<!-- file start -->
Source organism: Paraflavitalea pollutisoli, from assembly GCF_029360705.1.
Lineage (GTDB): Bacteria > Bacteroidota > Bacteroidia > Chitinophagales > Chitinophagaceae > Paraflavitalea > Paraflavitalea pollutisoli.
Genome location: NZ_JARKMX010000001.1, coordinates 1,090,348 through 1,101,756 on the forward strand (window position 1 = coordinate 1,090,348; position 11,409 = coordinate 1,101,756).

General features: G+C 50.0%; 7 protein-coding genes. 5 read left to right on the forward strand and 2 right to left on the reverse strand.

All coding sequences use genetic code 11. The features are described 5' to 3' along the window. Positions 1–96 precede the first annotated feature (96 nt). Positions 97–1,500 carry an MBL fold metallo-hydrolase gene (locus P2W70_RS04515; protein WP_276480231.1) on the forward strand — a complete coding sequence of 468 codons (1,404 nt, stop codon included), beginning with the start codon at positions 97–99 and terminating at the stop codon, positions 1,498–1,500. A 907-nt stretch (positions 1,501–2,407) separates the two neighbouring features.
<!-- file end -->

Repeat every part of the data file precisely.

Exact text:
Source organism: Paraflavitalea pollutisoli, from assembly GCF_029360705.1.
Lineage (GTDB): Bacteria > Bacteroidota > Bacteroidia > Chitinophagales > Chitinophagaceae > Paraflavitalea > Paraflavitalea pollutisoli.
Genome location: NZ_JARKMX010000001.1, coordinates 1,090,348 through 1,101,756 on the forward strand (window position 1 = coordinate 1,090,348; position 11,409 = coordinate 1,101,756).

General features: G+C 50.0%; 7 protein-coding genes. 5 read left to right on the forward strand and 2 right to left on the reverse strand.

All coding sequences use genetic code 11. The features are described 5' to 3' along the window. Positions 1–96 precede the first annotated feature (96 nt). Positions 97–1,500 carry an MBL fold metallo-hydrolase gene (locus P2W70_RS04515; protein WP_276480231.1) on the forward strand — a complete coding sequence of 468 codons (1,404 nt, stop codon included), beginning with the start codon at positions 97–99 and terminating at the stop codon, positions 1,498–1,500. A 907-nt stretch (positions 1,501–2,407) separates the two neighbouring features.